6. Deliver Us From Eva

{ Focus Features }
Air Date: February 7, 2003

Deliver Us From Eva toys with a lot of tropes that have been used to malign Black women. Eva Dandridge (Gabrielle Union) is framed as a Sapphire who emasculates men through her sharp tongue, ambition, and refusal to be subservient. Eva’s so unbearable, in fact, that her brothers-in-law, Mike (Duane Martin), Tim (Mel Jackson), and Darrell (Dartanyan Edmonds) hire Ray (LL Cool J) to seduce her, make her fall in love, and convince her to leave Los Angeles. What redeems Deliver Us From Eva is that it’s clear that Eva is no-nonsense because she’s had to be fiercely protective of her sisters. After their parents died, she had to sacrifice her dreams in order to ensure that her sisters were taken care of and able to pursue their own dreams. There’s a lot wrong with Deliver Us From Eva. It’s still worth watching.

7. Disappearing Acts

{ HBO }
Release Date: December 9, 2000

Terry McMillan is one of those rare novelists who can create characters whose failures are familiar to us. In her 1989 novel, Disappearing Acts, McMillan introduced readers to Zora Banks, an aspiring singer and songwriter, and Franklin Swift, a blue-collar worker with a complicated past. In 2000, HBO adapted the book and cast Sanaa Lathan and Wesley Snipes in the title roles. When Zora moves to a brownstone in Brooklyn, she quickly falls for Franklin, the contractor tasked with polishing the floors of her home. Their relationship ends abruptly when Zora discovers that Franklin is separated from his wife, but hasn’t divorced her, and that it’s difficult for him to keep steady employment. What becomes of a couple that’s doomed to fail from the beginning? That’s the gray space that Zora and Franklin dwell in from the beginning of the movie to the end.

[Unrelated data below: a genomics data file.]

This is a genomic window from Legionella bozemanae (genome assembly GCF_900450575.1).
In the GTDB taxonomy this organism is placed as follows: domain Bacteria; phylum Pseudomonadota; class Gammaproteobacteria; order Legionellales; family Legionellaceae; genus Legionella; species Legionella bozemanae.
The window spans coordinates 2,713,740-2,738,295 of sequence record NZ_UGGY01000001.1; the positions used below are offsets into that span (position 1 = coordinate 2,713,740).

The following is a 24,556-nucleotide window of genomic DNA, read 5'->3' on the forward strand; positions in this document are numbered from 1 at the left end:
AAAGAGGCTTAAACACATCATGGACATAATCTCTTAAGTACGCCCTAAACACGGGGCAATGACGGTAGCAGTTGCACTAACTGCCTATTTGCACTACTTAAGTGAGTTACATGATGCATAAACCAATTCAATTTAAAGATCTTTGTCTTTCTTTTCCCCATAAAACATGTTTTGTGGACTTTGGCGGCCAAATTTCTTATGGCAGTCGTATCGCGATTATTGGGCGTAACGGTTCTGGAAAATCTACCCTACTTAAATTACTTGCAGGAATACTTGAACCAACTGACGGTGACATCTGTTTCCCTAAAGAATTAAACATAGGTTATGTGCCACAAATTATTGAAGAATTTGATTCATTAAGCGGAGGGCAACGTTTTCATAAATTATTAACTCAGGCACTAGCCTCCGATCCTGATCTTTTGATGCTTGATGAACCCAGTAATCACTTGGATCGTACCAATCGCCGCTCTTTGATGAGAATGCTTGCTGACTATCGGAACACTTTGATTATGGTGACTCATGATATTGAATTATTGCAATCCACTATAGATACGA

8. Something New

{ Focus Features }
Air Date: January 29, 2006